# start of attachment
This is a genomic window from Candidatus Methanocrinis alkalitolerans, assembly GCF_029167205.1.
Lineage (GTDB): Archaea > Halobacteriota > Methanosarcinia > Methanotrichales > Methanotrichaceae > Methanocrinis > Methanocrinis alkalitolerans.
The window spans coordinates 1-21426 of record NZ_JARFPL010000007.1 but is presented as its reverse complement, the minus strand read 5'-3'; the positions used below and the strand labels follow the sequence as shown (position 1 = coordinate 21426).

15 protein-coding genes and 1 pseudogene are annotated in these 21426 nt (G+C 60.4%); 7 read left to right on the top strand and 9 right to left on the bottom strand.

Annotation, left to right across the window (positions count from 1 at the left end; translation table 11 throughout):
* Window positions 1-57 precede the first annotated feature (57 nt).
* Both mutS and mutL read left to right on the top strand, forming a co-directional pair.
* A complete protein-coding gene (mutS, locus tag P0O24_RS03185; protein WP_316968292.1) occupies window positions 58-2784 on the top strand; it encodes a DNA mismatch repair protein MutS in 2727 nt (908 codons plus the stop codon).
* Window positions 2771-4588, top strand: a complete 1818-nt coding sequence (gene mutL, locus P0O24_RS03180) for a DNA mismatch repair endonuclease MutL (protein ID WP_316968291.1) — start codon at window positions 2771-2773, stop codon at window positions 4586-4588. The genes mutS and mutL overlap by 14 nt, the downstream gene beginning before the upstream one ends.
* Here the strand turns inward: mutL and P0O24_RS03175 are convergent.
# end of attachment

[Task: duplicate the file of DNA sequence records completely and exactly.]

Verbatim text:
This is a genomic window from Candidatus Methanocrinis alkalitolerans, assembly GCF_029167205.1.
Lineage (GTDB): Archaea > Halobacteriota > Methanosarcinia > Methanotrichales > Methanotrichaceae > Methanocrinis > Methanocrinis alkalitolerans.
The window spans coordinates 1-21426 of record NZ_JARFPL010000007.1 but is presented as its reverse complement, the minus strand read 5'-3'; the positions used below and the strand labels follow the sequence as shown (position 1 = coordinate 21426).

15 protein-coding genes and 1 pseudogene are annotated in these 21426 nt (G+C 60.4%); 7 read left to right on the top strand and 9 right to left on the bottom strand.

Annotation, left to right across the window (positions count from 1 at the left end; translation table 11 throughout):
* Window positions 1-57 precede the first annotated feature (57 nt).
* Both mutS and mutL read left to right on the top strand, forming a co-directional pair.
* A complete protein-coding gene (mutS, locus tag P0O24_RS03185; protein WP_316968292.1) occupies window positions 58-2784 on the top strand; it encodes a DNA mismatch repair protein MutS in 2727 nt (908 codons plus the stop codon).
* Window positions 2771-4588, top strand: a complete 1818-nt coding sequence (gene mutL, locus P0O24_RS03180) for a DNA mismatch repair endonuclease MutL (protein ID WP_316968291.1) — start codon at window positions 2771-2773, stop codon at window positions 4586-4588. The genes mutS and mutL overlap by 14 nt, the downstream gene beginning before the upstream one ends.
* Here the strand turns inward: mutL and P0O24_RS03175 are convergent.